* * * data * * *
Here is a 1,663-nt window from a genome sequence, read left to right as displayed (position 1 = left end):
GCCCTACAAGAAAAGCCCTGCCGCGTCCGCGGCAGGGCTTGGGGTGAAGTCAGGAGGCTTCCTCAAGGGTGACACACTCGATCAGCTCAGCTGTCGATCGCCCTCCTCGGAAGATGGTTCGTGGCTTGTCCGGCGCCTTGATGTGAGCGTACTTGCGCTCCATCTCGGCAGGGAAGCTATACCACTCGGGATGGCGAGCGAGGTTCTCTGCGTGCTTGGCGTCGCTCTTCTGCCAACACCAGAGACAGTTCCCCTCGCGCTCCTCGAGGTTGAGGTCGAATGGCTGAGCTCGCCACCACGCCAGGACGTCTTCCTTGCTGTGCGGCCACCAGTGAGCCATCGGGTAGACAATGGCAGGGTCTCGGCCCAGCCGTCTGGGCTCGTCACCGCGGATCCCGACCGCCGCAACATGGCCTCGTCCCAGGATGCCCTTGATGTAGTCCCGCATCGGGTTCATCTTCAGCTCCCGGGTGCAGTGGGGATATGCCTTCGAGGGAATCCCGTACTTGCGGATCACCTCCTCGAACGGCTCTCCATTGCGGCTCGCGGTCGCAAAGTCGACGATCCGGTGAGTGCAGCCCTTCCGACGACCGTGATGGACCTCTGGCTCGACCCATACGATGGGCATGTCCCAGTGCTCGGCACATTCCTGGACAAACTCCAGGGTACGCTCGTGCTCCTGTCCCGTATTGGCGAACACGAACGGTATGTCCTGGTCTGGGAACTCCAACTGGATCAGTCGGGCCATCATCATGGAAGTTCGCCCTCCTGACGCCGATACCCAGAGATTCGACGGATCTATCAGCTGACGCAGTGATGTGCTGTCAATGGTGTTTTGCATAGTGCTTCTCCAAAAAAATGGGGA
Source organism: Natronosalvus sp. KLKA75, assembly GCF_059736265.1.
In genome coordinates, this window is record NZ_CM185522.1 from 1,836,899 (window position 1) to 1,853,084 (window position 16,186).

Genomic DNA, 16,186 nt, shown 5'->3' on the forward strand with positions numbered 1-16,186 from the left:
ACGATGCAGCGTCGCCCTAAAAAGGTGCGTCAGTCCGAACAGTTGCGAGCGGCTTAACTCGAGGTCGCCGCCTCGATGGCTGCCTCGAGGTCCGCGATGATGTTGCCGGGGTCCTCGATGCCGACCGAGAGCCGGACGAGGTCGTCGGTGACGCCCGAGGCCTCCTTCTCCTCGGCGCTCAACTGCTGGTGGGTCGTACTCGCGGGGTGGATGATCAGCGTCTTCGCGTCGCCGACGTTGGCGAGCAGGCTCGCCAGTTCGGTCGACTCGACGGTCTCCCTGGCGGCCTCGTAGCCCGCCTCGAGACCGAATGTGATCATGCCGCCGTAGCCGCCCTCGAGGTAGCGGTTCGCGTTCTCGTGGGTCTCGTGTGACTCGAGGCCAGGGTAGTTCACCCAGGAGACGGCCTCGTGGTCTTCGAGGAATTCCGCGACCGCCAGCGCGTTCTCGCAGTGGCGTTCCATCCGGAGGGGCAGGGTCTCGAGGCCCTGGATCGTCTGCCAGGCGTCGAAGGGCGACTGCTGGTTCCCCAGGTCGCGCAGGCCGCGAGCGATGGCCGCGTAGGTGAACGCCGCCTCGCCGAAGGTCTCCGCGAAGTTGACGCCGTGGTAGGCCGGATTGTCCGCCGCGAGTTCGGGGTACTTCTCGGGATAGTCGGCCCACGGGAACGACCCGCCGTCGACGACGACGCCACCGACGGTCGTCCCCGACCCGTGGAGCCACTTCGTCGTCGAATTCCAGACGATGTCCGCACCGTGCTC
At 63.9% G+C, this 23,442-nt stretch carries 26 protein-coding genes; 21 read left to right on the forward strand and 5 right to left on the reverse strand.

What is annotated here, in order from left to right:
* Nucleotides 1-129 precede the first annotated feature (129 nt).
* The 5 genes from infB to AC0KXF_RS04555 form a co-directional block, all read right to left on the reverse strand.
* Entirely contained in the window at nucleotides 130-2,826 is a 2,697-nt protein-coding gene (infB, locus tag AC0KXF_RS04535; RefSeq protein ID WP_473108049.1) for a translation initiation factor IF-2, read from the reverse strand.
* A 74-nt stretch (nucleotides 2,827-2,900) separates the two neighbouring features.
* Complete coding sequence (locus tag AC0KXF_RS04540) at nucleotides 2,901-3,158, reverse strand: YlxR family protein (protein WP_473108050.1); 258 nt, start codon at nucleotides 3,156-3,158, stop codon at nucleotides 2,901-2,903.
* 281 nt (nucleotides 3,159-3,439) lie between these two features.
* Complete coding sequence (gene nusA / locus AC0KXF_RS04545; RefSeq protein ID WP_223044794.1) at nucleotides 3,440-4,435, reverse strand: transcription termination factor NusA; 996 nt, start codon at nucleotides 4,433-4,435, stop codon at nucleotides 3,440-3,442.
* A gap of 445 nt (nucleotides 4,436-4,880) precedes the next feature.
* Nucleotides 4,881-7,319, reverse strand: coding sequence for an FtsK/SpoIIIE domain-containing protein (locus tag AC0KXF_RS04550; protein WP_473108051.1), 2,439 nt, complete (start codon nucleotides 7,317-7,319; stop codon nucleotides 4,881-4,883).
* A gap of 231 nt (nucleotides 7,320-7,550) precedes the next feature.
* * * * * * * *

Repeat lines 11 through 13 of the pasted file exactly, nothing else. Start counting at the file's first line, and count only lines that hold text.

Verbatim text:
* Entirely contained in the window at nucleotides 130-2,826 is a 2,697-nt protein-coding gene (infB, locus tag AC0KXF_RS04535; RefSeq protein ID WP_473108049.1) for a translation initiation factor IF-2, read from the reverse strand.
* A 74-nt stretch (nucleotides 2,827-2,900) separates the two neighbouring features.
* Complete coding sequence (locus tag AC0KXF_RS04540) at nucleotides 2,901-3,158, reverse strand: YlxR family protein (protein WP_473108050.1); 258 nt, start codon at nucleotides 3,156-3,158, stop codon at nucleotides 2,901-2,903.